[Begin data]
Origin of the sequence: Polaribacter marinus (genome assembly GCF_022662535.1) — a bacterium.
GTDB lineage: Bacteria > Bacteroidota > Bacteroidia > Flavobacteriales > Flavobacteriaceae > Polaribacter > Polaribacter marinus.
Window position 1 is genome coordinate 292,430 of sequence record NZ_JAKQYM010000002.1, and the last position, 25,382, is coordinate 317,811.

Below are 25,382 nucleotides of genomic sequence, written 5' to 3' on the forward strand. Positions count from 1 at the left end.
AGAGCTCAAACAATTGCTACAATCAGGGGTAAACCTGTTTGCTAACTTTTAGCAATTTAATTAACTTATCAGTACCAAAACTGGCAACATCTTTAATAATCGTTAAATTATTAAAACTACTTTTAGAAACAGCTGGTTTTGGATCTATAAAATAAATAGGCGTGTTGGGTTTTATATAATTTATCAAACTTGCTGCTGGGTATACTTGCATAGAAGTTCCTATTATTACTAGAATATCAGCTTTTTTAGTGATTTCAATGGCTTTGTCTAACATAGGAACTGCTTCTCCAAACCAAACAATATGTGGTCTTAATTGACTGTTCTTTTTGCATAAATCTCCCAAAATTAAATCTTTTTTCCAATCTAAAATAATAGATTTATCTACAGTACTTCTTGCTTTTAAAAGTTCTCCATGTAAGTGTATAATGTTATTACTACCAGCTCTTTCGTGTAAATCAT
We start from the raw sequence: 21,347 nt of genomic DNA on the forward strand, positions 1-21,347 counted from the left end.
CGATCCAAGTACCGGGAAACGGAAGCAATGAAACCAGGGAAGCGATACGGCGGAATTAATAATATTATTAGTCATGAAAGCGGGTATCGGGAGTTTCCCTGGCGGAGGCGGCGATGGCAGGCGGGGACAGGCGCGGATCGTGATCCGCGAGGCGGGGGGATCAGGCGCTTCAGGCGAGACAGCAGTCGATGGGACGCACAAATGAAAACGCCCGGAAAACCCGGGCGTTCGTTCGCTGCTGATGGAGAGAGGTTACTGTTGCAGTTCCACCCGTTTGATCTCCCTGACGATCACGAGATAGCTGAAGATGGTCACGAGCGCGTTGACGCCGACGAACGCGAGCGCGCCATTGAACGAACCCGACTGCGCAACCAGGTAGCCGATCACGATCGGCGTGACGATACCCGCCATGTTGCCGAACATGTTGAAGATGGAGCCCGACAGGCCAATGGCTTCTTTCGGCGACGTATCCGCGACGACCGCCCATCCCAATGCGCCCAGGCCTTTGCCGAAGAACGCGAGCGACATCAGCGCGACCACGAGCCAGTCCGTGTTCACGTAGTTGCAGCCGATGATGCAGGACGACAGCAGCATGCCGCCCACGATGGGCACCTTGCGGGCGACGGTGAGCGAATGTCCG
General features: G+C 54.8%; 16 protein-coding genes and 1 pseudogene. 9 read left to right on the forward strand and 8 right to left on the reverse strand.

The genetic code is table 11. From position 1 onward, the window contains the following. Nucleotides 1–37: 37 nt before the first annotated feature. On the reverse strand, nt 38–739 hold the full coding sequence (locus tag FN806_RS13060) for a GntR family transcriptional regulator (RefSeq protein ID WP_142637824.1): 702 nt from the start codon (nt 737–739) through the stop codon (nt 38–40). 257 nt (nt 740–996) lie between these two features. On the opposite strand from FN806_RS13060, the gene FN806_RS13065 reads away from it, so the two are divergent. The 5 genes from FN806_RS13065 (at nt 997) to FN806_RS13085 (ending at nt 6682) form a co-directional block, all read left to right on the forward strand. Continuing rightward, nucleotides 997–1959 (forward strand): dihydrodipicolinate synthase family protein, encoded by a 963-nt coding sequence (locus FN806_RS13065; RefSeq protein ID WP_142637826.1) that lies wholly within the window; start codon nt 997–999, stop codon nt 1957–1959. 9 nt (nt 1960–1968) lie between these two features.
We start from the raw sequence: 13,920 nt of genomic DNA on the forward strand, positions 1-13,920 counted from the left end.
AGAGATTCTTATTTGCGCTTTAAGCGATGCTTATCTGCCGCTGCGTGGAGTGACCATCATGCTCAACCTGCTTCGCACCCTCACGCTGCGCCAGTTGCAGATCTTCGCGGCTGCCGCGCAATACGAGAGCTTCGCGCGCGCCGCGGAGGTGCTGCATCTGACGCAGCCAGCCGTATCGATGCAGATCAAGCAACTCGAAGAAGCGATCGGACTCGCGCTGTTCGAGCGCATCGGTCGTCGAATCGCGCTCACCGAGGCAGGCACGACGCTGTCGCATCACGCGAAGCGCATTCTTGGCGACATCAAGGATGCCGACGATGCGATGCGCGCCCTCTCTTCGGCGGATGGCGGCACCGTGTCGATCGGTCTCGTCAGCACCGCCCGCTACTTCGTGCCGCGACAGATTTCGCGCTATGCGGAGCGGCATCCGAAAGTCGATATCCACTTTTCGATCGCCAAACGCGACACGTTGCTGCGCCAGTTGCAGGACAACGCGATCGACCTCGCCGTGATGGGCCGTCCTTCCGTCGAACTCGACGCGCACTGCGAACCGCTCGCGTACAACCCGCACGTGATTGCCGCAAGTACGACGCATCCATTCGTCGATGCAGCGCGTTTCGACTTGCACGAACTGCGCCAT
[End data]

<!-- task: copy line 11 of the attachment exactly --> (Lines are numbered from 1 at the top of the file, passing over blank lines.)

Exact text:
AGAGATTCTTATTTGCGCTTTAAGCGATGCTTATCTGCCGCTGCGTGGAGTGACCATCATGCTCAACCTGCTTCGCACCCTCACGCTGCGCCAGTTGCAGATCTTCGCGGCTGCCGCGCAATACGAGAGCTTCGCGCGCGCCGCGGAGGTGCTGCATCTGACGCAGCCAGCCGTATCGATGCAGATCAAGCAACTCGAAGAAGCGATCGGACTCGCGCTGTTCGAGCGCATCGGTCGTCGAATCGCGCTCACCGAGGCAGGCACGACGCTGTCGCATCACGCGAAGCGCATTCTTGGCGACATCAAGGATGCCGACGATGCGATGCGCGCCCTCTCTTCGGCGGATGGCGGCACCGTGTCGATCGGTCTCGTCAGCACCGCCCGCTACTTCGTGCCGCGACAGATTTCGCGCTATGCGGAGCGGCATCCGAAAGTCGATATCCACTTTTCGATCGCCAAACGCGACACGTTGCTGCGCCAGTTGCAGGACAACGCGATCGACCTCGCCGTGATGGGCCGTCCTTCCGTCGAACTCGACGCGCACTGCGAACCGCTCGCGTACAACCCGCACGTGATTGCCGCAAGTACGACGCATCCATTCGTCGATGCAGCGCGTTTCGACTTGCACGAACTGCGCCAT